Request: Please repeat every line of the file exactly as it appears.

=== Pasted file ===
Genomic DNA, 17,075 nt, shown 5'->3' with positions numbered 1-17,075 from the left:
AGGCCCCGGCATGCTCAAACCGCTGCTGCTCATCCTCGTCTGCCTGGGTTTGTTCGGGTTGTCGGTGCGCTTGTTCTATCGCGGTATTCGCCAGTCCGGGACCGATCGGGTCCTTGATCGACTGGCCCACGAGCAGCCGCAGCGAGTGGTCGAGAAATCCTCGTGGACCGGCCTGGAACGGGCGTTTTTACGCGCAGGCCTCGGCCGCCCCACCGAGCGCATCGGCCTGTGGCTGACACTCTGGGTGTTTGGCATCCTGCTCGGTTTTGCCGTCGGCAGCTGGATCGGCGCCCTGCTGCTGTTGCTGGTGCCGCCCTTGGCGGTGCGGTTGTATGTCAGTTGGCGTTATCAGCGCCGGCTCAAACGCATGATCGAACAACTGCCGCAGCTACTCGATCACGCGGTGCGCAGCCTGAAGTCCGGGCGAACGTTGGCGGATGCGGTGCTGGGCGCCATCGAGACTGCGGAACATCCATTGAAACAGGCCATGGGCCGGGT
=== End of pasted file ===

Genomic DNA, 17,075 nt, shown 5'->3' with positions numbered 1-17,075 from the left:
AGGCCCCGGCATGCTCAAACCGCTGCTGCTCATCCTCGTCTGCCTGGGTTTGTTCGGGTTGTCGGTGCGCTTGTTCTATCGCGGTATTCGCCAGTCCGGGACCGATCGGGTCCTTGATCGACTGGCCCACGAGCAGCCGCAGCGAGTGGTCGAGAAATCCTCGTGGACCGGCCTGGAACGGGCGTTTTTACGCGCAGGCCTCGGCCGCCCCACCGAGCGCATCGGCCTGTGGCTGACACTCTGGGTGTTTGGCATCCTGCTCGGTTTTGCCGTCGGCAGCTGGATCGGCGCCCTGCTGCTGTTGCTGGTGCCGCCCTTGGCGGTGCGGTTGTATGTCAGTTGGCGTTATCAGCGCCGGCTCAAACGCATGATCGAACAACTGCCGCAGCTACTCGATCACGCGGTGCGCAGCCTGAAGTCCGGGCGAACGTTGGCGGATGCGGTGCTGGGCGCCATCGAGACTGCGGAACATCCATTGAAACAGGCCATGGGCCGGGT